The Knesset’s new expulsion law

The fact that the Knesset’s legal department managed to soften the new provision, to the point of making it almost unimplementable, doesn’t change the fact that the motivation was anti-democratic, and the result a stain in the Israeli law book.

By
July 24, 2016 19:38
4 minute read.
Prime Minister Benjamin Netanyahu addresses the Knesset in Jerusalem

Prime Minister Benjamin Netanyahu addresses the Knesset in Jerusalem. (photo credit: AFP PHOTO)

 
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Last Monday Prime Minister Benjamin Netanyahu participated for the first time in the Israeli version of the British prime minister’s Question Time, and seemed to enjoy it.

For 100 minutes he answered questions from MKs, which had not been submitted in advance, on matters connected with his positions as prime minister, communications minister, foreign minister and economy and trade minister – three quarters of them from the opposition and the rest from the coalition.

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As usual Netanyahu managed to avoid answering most of the questions – especially the awkward ones – proving once again that in the donkey’s years since he gave a real interview to the media we haven’t been missing much.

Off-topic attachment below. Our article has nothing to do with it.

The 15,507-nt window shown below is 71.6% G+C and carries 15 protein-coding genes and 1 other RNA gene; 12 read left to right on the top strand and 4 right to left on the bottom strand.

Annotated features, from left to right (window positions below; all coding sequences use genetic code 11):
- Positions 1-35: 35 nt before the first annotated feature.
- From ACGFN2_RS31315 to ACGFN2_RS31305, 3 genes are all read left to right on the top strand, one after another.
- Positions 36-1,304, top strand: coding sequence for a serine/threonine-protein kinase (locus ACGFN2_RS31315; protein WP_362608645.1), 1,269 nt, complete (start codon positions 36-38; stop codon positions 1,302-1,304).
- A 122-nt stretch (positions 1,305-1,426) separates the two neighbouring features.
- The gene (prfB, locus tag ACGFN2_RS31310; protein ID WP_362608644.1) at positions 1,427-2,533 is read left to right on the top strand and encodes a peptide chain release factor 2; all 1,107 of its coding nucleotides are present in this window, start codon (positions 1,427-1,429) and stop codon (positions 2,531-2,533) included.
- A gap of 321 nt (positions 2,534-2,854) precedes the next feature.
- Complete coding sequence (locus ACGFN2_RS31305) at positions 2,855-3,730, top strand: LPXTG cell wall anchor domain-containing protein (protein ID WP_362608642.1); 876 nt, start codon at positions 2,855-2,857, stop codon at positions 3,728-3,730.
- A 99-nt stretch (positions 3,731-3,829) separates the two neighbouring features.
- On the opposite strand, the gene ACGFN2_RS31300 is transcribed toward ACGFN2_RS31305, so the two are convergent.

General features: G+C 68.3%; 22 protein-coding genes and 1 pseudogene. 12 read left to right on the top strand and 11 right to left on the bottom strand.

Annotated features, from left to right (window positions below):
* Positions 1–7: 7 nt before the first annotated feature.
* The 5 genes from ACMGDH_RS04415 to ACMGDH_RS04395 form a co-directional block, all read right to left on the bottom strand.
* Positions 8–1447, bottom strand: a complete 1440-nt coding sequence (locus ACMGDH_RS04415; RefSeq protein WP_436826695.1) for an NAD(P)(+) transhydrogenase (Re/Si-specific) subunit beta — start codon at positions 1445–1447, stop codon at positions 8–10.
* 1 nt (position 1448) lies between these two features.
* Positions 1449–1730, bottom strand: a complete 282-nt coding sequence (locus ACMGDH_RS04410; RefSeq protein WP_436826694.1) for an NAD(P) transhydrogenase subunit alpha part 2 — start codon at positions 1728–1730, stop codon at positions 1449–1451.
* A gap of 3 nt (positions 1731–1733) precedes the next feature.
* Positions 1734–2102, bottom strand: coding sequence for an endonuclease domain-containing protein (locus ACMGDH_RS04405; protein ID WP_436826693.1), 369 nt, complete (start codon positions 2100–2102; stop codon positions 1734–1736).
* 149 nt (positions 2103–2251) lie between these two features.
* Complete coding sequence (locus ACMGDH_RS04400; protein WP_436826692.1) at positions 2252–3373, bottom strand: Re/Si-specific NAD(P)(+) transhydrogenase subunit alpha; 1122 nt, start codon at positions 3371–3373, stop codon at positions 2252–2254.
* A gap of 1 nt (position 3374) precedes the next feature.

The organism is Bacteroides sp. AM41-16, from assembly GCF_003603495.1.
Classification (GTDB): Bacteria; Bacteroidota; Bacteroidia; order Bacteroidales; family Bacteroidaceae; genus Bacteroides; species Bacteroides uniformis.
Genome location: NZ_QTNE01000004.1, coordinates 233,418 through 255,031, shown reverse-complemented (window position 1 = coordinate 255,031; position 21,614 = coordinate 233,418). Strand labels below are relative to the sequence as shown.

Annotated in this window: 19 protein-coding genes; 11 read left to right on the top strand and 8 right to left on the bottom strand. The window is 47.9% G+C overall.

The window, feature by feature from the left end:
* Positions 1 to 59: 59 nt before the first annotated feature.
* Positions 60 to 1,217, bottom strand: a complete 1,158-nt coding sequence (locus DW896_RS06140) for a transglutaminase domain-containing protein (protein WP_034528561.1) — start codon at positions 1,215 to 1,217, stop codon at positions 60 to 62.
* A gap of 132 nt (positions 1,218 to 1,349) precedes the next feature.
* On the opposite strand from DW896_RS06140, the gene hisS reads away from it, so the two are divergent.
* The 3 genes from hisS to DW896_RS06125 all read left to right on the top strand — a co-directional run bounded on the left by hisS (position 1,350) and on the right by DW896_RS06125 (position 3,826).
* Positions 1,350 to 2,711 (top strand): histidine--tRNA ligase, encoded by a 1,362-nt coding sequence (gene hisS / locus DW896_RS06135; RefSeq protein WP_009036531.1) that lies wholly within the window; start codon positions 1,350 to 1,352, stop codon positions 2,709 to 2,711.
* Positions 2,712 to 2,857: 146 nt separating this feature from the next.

On the other hand, he used the opportunity to brag about his government’s achievements, which he recited with gusto toward the end of the show. He enumerated his foreign affairs achievements – almost all of them involving leaders and regimes which are anything but liberal or democratic, and a long list of other items, with greater or lesser accuracy, for most of which credit is due to ministers other than himself.

What he didn’t mention was the fact that his government has failed to address the problems of poverty, growing gaps between the rich and poor, the rising cost of living and growing schisms in the Israeli society, while investing a good deal of thought and energy in undermining Israel’s democratic institutions.